Router Brands Default IP Adresses

Ping Test

    What is a Ping Test?

    A ping test is a way to measure the latency or delay in communication between two devices (hosts). It is used extensively to gauge the communication status and sometimes the packet loss. It would not be wrong to say that a ping test has become the first tool used whenever we're facing any issue on the internet or with our connectivity.

    To put it simply, ping tests help us identify if the target host is responding or not (communication status) and how much time it took to get the response for the request (Round-Trip-Time).

    How Does a Ping Test Work?

    Ping tests use ICMP (Internet Control Message Protocol) to send an echo request to the target host and then awaits a response, once a response is received, it logs the total time it took. If there is no response, it tells us that the target host is not reachable.

    Some ping test tools also include the packet loss test to highlight if there were any packet loss in the communication path. 

    Are Ping, Latency, and Lag the same?

    Latency is the delay in communication between two hosts, which makes the user experience slowness and sometimes causes frequent disruption of internet. Latency is represented in terms of Round-Trip-Time (RTT). RTT is the total time it takes to send the request packet until a response is received from the target host. This is measured in milli-seconds(ms). 

    Ping is actually a way to measure the latency/delay between two communication hosts. There are many ping testing tools which vary in their functionality, but the main principle remains the same, i.e. measuring latency between two hosts.

    Latency may result in lag. Lag can be defined as the delay in online experience, where user requests are sent but the response from the server takes too long, thus impacting the user’s experience. It is commonly faced in online games with multi-user environment. 

    When to Perform a Ping Test?

    A ping test can be performed whenever you are experiencing slow internet speed, frequent disconnections and other browsing issues. A ping test can also help in highlighting the packet loss.

    What Do I Need to Run a Ping Test?

    Running ping tests is very simple. All you need is a ping test tool and the IP address or host name and in some cases, the domain name of the host which you want to test.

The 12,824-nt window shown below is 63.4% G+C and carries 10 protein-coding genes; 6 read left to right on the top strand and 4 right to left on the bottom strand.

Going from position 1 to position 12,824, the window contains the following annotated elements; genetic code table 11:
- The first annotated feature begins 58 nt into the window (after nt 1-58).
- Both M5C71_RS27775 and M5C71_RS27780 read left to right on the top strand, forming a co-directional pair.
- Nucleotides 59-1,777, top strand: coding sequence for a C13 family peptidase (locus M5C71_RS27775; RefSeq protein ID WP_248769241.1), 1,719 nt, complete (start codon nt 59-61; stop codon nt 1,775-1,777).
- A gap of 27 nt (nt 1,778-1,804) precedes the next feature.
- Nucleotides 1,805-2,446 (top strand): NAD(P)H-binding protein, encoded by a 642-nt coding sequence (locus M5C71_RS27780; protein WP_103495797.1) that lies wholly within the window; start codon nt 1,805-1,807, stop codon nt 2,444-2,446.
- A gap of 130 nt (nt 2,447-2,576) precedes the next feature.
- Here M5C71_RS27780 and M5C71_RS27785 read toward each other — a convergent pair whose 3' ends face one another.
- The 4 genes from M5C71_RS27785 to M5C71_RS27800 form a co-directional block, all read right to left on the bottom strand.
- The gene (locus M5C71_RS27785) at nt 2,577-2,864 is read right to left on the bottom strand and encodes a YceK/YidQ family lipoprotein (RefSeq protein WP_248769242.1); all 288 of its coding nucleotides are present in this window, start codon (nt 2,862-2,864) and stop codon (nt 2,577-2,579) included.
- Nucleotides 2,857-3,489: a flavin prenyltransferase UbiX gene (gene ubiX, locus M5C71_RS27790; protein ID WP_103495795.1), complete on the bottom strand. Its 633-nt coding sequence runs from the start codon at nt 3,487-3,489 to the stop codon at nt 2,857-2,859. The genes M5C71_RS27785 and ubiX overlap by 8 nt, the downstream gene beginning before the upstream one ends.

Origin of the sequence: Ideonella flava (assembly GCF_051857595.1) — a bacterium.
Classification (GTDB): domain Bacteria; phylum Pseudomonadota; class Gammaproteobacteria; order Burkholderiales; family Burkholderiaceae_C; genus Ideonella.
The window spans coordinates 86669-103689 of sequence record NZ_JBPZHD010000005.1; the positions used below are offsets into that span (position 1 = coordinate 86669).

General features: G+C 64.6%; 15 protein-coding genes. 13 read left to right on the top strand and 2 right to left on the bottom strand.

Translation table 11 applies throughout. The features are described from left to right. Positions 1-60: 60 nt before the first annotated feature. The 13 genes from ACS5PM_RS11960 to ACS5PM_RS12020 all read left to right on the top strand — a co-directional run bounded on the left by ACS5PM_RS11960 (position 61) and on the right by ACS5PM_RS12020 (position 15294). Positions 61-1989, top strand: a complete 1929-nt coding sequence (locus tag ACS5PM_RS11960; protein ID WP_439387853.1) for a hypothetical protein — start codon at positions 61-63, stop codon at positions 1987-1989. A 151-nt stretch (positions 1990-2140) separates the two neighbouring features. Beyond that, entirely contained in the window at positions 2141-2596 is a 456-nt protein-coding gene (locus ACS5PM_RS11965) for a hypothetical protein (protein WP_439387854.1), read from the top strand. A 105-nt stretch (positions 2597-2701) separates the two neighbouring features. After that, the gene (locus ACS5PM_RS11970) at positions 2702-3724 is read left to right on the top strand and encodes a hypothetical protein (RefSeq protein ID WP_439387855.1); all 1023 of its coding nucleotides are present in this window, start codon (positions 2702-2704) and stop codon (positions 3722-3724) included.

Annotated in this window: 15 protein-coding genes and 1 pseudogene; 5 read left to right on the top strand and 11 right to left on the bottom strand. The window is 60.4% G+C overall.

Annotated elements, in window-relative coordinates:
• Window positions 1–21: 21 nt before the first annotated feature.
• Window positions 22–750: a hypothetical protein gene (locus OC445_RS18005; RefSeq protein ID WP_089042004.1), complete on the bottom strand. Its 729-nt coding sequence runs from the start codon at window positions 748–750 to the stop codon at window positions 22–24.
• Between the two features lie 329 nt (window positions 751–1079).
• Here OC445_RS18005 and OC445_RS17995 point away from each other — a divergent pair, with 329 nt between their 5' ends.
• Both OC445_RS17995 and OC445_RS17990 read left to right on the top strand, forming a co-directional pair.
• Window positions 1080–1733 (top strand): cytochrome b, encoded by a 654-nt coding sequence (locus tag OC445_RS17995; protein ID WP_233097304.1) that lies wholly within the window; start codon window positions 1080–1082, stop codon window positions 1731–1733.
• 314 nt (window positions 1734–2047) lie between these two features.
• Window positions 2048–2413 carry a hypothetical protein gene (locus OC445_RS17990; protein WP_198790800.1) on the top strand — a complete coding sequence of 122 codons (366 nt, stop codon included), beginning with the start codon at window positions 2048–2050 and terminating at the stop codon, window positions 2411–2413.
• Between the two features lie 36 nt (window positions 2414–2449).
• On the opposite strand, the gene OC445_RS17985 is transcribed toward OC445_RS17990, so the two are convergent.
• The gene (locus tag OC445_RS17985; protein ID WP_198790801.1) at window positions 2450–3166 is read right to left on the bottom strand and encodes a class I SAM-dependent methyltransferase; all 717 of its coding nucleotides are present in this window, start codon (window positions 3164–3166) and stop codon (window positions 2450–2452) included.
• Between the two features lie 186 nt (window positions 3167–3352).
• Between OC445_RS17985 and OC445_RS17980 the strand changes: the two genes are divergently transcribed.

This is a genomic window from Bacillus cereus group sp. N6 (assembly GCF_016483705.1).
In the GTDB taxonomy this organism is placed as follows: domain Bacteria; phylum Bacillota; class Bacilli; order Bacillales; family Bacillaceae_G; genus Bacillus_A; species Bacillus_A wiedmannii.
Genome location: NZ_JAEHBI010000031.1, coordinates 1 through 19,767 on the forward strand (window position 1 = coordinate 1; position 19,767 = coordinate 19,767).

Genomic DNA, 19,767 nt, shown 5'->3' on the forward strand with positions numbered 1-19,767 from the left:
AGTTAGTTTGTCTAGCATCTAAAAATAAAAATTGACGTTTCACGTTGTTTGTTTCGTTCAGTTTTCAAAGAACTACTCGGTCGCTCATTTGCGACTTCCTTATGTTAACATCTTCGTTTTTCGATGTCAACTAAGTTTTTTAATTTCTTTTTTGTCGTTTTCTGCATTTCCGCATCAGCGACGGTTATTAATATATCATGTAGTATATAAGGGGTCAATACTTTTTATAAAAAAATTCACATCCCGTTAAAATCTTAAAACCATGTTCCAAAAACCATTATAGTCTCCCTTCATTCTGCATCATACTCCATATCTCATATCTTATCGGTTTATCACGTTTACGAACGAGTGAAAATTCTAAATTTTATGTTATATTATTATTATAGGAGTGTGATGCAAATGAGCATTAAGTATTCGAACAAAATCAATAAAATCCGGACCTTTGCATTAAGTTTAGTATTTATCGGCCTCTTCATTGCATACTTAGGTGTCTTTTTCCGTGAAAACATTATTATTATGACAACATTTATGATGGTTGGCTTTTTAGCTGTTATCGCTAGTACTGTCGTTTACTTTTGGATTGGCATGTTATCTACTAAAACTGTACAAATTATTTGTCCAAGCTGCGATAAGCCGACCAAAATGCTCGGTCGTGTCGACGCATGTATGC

There are many ping test tools on the internet, like the one on our website. Moreover, almost every operating system also comes with this ping tool. In Windows and Linux environments, you can use CLI (Command Line Interface) to run ping tests. 

    For example, if you want to see the connectivity with a Google website, just write this command CLI ping into www.google.com.  

    Understanding Ping Test Results

    Interpreting ping test results is not as complex as it seems. Most ping tests summarize the result at the end. Below is a sample of a ping test result from a command prompt. In general, ping test tools will provide you with one or all of the below details.

    Example: Below is a sample of a ping test from a Windows operated machine

    >ping 8.8.8.8 

    Pinging 8.8.8.8 with 32 bytes of data:

    Reply from 8.8.8.8: bytes=32 time=76ms TTL=54

    Reply from 8.8.8.8: bytes=32 time=76ms TTL=54

    Reply from 8.8.8.8: bytes=32 time=76ms TTL=54

    Ping statistics for 8.8.8.8:

    Packets: Sent = 3, Received = 3, Lost = 0 (0% loss),

    Approximate round trip times in milli-seconds:

         Minimum = 75ms, Maximum = 81ms, Average = 76ms

    Response Time (also called Round-Trip-Time):  Is the time taken by a host to send a request and then receive its response; the results also include its maximum, minimum and average values. 

    Packet Size: This describes the size of the packet that was sent to the target host, normally a packet size of 64 bytes is used.

    Packet Count: Some tools also tell us about the packet count that was sent and received, this is used to calculate the packet drops.

    Time-To-Live(TTL): TTL is a counter which is decremented as the packet passes through each hop. TTL is used to ensure that unknown packets are not left roaming around within the network.

    Packet Loss: Most tools also mention if there were some packet loss within the communication path. 

    What are the normal ranges for a ping test?

    Although there have been recommendations on the normal values of latency, it depends on the usage of the internet. For example, if you are using the internet for online gaming or video calls, a latency of around 100ms may affect your experience significantly.  However, if you are using the net for simple browsing or chatting, a delay of 100ms will not even be noticeable. In general, a fiber cable may have a latency of around 40ms; wireless internet connections can have a delay of almost 50-60ms; if you are using the internet through your mobile data connection, the latency could be more than 100ms. In the case of satellite internet, the latency can exceed 500ms in some cases. 

    It is important to note that the value for latency also depends on the type of your internet connection, geographical location, ISP network, and protocols used.  


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